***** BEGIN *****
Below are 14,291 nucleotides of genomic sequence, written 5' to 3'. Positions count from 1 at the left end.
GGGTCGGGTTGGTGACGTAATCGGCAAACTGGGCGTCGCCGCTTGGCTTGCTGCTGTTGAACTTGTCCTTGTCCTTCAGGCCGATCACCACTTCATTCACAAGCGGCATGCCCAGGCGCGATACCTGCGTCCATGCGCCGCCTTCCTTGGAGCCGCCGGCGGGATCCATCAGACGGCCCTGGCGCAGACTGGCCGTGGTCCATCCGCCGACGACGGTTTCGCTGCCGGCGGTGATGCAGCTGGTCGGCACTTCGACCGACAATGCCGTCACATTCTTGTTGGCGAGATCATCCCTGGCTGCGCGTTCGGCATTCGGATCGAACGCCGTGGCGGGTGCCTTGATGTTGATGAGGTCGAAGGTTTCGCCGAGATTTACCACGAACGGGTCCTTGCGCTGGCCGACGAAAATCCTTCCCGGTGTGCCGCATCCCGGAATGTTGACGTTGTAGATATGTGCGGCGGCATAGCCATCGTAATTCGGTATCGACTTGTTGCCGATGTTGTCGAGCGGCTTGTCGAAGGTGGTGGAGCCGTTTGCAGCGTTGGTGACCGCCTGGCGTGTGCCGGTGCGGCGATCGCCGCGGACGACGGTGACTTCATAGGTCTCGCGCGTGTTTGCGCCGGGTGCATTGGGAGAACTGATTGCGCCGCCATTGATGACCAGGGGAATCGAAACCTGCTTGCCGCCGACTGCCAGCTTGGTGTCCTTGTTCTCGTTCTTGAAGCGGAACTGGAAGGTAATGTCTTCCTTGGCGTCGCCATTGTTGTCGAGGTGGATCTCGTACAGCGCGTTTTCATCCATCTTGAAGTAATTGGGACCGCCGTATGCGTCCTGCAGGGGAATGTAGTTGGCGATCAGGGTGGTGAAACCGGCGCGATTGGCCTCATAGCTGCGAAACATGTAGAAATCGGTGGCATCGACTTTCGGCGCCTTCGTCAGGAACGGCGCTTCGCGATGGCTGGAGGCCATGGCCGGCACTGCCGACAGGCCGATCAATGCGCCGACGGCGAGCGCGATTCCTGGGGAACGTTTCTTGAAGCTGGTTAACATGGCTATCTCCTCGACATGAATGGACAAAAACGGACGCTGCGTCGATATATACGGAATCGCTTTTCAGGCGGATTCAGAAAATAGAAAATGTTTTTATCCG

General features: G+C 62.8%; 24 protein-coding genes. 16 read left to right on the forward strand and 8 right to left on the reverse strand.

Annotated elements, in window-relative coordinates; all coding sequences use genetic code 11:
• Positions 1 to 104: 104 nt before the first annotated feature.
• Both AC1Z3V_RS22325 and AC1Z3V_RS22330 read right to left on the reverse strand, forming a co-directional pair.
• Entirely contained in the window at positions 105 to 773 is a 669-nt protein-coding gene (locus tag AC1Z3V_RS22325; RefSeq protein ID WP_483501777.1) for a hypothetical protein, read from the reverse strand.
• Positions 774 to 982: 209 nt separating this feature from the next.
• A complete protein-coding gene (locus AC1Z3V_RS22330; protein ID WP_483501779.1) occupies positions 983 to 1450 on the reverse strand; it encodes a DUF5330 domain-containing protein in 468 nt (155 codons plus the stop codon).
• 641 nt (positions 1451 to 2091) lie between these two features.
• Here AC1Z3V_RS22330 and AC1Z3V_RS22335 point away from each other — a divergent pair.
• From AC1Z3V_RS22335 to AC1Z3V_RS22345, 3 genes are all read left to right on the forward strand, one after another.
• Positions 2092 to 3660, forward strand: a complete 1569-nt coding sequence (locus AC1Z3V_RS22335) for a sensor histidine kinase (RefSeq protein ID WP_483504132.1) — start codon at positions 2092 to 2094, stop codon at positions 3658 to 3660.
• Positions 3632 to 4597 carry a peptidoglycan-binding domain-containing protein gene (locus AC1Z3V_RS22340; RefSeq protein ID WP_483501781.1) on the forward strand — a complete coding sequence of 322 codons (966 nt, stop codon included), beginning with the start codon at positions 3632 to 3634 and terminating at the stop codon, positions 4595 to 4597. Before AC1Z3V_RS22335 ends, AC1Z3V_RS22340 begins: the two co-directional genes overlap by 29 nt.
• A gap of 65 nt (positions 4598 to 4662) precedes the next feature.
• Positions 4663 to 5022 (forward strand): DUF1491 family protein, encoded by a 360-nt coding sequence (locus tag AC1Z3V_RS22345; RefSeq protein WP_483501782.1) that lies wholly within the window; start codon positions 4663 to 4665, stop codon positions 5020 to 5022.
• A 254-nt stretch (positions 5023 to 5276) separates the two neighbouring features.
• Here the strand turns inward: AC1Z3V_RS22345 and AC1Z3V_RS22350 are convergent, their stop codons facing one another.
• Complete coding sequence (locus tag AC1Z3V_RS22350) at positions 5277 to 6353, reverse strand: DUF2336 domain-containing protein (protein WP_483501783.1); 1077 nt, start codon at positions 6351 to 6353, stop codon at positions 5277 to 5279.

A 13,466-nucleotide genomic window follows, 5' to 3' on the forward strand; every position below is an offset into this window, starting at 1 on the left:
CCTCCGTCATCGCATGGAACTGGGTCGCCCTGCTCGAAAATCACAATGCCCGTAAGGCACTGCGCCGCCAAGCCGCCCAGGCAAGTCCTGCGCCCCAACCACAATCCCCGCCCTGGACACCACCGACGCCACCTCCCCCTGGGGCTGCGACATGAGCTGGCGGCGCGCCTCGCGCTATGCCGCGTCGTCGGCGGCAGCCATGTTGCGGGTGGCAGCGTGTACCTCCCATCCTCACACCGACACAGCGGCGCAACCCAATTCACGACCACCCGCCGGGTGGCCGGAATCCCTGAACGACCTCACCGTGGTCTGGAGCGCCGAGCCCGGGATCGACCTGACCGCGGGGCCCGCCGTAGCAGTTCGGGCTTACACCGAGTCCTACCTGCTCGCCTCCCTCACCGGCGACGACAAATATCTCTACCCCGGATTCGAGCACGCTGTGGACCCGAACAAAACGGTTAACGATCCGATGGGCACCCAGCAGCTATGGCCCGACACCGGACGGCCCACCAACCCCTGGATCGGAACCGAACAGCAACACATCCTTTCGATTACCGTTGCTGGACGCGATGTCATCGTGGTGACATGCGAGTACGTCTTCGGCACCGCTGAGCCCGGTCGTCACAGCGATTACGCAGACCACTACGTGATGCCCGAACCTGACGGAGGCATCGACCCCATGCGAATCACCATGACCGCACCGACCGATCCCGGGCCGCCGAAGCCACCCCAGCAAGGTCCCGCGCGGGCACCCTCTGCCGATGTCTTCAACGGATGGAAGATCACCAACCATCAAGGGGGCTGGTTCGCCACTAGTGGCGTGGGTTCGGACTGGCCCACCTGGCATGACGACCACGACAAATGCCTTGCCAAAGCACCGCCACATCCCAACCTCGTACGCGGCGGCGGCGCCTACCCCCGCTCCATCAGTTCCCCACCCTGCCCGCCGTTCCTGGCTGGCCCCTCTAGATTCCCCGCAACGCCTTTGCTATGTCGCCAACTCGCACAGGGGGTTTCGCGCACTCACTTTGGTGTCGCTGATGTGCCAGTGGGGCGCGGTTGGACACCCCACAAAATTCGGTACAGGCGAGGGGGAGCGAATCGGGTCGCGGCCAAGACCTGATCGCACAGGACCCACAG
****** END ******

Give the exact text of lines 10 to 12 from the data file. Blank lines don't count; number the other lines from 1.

• 641 nt (positions 1451 to 2091) lie between these two features.
• Here AC1Z3V_RS22330 and AC1Z3V_RS22335 point away from each other — a divergent pair.
• From AC1Z3V_RS22335 to AC1Z3V_RS22345, 3 genes are all read left to right on the forward strand, one after another.